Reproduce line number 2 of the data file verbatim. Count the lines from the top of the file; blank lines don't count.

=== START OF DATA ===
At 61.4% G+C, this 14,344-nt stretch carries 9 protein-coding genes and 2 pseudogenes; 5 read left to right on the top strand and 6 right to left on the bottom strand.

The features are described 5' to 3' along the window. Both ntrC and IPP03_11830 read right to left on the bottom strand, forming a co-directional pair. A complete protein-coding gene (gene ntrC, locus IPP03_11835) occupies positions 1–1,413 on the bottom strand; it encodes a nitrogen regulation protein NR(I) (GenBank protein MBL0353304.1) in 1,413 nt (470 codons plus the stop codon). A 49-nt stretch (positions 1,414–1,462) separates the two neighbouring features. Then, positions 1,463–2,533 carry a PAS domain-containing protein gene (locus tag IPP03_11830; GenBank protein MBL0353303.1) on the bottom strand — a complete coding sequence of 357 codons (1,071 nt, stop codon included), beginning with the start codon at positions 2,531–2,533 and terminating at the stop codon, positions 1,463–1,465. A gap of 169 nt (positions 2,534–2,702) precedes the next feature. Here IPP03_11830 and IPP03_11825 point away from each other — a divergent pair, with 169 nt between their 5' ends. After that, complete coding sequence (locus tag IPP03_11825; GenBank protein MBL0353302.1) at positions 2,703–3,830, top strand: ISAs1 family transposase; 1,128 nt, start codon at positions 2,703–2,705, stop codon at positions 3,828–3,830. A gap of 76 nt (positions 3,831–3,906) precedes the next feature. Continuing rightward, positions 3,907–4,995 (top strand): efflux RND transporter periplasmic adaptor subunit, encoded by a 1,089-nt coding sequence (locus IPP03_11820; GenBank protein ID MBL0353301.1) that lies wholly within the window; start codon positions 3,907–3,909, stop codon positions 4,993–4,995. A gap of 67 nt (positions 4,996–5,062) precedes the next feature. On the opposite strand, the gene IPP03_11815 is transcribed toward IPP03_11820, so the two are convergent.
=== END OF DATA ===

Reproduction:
The features are described 5' to 3' along the window. Both ntrC and IPP03_11830 read right to left on the bottom strand, forming a co-directional pair. A complete protein-coding gene (gene ntrC, locus IPP03_11835) occupies positions 1–1,413 on the bottom strand; it encodes a nitrogen regulation protein NR(I) (GenBank protein MBL0353304.1) in 1,413 nt (470 codons plus the stop codon). A 49-nt stretch (positions 1,414–1,462) separates the two neighbouring features. Then, positions 1,463–2,533 carry a PAS domain-containing protein gene (locus tag IPP03_11830; GenBank protein MBL0353303.1) on the bottom strand — a complete coding sequence of 357 codons (1,071 nt, stop codon included), beginning with the start codon at positions 2,531–2,533 and terminating at the stop codon, positions 1,463–1,465. A gap of 169 nt (positions 2,534–2,702) precedes the next feature. Here IPP03_11830 and IPP03_11825 point away from each other — a divergent pair, with 169 nt between their 5' ends. After that, complete coding sequence (locus tag IPP03_11825; GenBank protein MBL0353302.1) at positions 2,703–3,830, top strand: ISAs1 family transposase; 1,128 nt, start codon at positions 2,703–2,705, stop codon at positions 3,828–3,830. A gap of 76 nt (positions 3,831–3,906) precedes the next feature. Continuing rightward, positions 3,907–4,995 (top strand): efflux RND transporter periplasmic adaptor subunit, encoded by a 1,089-nt coding sequence (locus IPP03_11820; GenBank protein ID MBL0353301.1) that lies wholly within the window; start codon positions 3,907–3,909, stop codon positions 4,993–4,995. A gap of 67 nt (positions 4,996–5,062) precedes the next feature. On the opposite strand, the gene IPP03_11815 is transcribed toward IPP03_11820, so the two are convergent.